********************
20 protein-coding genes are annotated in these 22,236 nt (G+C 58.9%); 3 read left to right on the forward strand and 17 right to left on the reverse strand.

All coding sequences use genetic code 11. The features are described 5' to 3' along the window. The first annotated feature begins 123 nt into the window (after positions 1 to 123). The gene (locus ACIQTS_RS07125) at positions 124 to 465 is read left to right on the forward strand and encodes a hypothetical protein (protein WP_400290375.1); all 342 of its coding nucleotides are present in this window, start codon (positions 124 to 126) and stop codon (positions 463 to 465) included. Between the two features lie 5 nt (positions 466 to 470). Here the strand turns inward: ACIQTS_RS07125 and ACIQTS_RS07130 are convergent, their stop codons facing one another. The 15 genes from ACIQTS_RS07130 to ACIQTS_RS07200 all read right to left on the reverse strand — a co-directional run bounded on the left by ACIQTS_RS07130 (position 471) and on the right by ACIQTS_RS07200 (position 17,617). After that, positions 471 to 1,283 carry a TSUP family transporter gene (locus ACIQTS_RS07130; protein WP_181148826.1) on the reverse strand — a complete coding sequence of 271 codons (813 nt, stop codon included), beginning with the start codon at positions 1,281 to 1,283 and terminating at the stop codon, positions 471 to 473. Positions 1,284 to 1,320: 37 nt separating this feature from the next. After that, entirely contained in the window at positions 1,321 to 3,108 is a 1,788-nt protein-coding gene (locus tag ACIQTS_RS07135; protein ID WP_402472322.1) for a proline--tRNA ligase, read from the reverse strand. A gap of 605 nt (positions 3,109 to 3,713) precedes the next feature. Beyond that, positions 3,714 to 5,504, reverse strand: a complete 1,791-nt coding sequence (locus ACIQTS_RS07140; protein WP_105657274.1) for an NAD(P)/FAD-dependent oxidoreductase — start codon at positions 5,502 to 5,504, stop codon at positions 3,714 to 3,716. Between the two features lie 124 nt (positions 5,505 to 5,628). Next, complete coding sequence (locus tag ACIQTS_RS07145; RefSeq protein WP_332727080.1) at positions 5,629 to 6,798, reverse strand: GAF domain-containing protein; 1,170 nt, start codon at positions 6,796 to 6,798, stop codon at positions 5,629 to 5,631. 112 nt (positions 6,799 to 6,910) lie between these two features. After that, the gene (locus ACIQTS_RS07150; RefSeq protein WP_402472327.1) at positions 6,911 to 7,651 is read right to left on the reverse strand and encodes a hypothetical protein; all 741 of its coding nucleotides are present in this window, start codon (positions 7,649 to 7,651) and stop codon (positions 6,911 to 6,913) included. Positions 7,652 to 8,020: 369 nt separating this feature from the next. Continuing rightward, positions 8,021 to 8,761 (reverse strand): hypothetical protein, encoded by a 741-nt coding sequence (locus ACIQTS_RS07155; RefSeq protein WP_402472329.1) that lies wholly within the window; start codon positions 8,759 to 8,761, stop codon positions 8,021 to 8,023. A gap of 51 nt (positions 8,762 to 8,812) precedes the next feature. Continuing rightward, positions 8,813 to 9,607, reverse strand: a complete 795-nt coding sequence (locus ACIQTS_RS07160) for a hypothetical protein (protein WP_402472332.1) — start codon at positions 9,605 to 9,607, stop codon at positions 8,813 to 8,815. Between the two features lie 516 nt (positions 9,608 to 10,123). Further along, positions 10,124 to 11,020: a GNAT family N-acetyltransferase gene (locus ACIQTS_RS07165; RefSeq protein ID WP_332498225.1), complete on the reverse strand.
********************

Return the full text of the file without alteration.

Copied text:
20 protein-coding genes are annotated in these 22,236 nt (G+C 58.9%); 3 read left to right on the forward strand and 17 right to left on the reverse strand.

All coding sequences use genetic code 11. The features are described 5' to 3' along the window. The first annotated feature begins 123 nt into the window (after positions 1 to 123). The gene (locus ACIQTS_RS07125) at positions 124 to 465 is read left to right on the forward strand and encodes a hypothetical protein (protein WP_400290375.1); all 342 of its coding nucleotides are present in this window, start codon (positions 124 to 126) and stop codon (positions 463 to 465) included. Between the two features lie 5 nt (positions 466 to 470). Here the strand turns inward: ACIQTS_RS07125 and ACIQTS_RS07130 are convergent, their stop codons facing one another. The 15 genes from ACIQTS_RS07130 to ACIQTS_RS07200 all read right to left on the reverse strand — a co-directional run bounded on the left by ACIQTS_RS07130 (position 471) and on the right by ACIQTS_RS07200 (position 17,617). After that, positions 471 to 1,283 carry a TSUP family transporter gene (locus ACIQTS_RS07130; protein WP_181148826.1) on the reverse strand — a complete coding sequence of 271 codons (813 nt, stop codon included), beginning with the start codon at positions 1,281 to 1,283 and terminating at the stop codon, positions 471 to 473. Positions 1,284 to 1,320: 37 nt separating this feature from the next. After that, entirely contained in the window at positions 1,321 to 3,108 is a 1,788-nt protein-coding gene (locus tag ACIQTS_RS07135; protein ID WP_402472322.1) for a proline--tRNA ligase, read from the reverse strand. A gap of 605 nt (positions 3,109 to 3,713) precedes the next feature. Beyond that, positions 3,714 to 5,504, reverse strand: a complete 1,791-nt coding sequence (locus ACIQTS_RS07140; protein WP_105657274.1) for an NAD(P)/FAD-dependent oxidoreductase — start codon at positions 5,502 to 5,504, stop codon at positions 3,714 to 3,716. Between the two features lie 124 nt (positions 5,505 to 5,628). Next, complete coding sequence (locus tag ACIQTS_RS07145; RefSeq protein WP_332727080.1) at positions 5,629 to 6,798, reverse strand: GAF domain-containing protein; 1,170 nt, start codon at positions 6,796 to 6,798, stop codon at positions 5,629 to 5,631. 112 nt (positions 6,799 to 6,910) lie between these two features. After that, the gene (locus ACIQTS_RS07150; RefSeq protein WP_402472327.1) at positions 6,911 to 7,651 is read right to left on the reverse strand and encodes a hypothetical protein; all 741 of its coding nucleotides are present in this window, start codon (positions 7,649 to 7,651) and stop codon (positions 6,911 to 6,913) included. Positions 7,652 to 8,020: 369 nt separating this feature from the next. Continuing rightward, positions 8,021 to 8,761 (reverse strand): hypothetical protein, encoded by a 741-nt coding sequence (locus ACIQTS_RS07155; RefSeq protein WP_402472329.1) that lies wholly within the window; start codon positions 8,759 to 8,761, stop codon positions 8,021 to 8,023. A gap of 51 nt (positions 8,762 to 8,812) precedes the next feature. Continuing rightward, positions 8,813 to 9,607, reverse strand: a complete 795-nt coding sequence (locus ACIQTS_RS07160) for a hypothetical protein (protein WP_402472332.1) — start codon at positions 9,605 to 9,607, stop codon at positions 8,813 to 8,815. Between the two features lie 516 nt (positions 9,608 to 10,123). Further along, positions 10,124 to 11,020: a GNAT family N-acetyltransferase gene (locus ACIQTS_RS07165; RefSeq protein ID WP_332498225.1), complete on the reverse strand.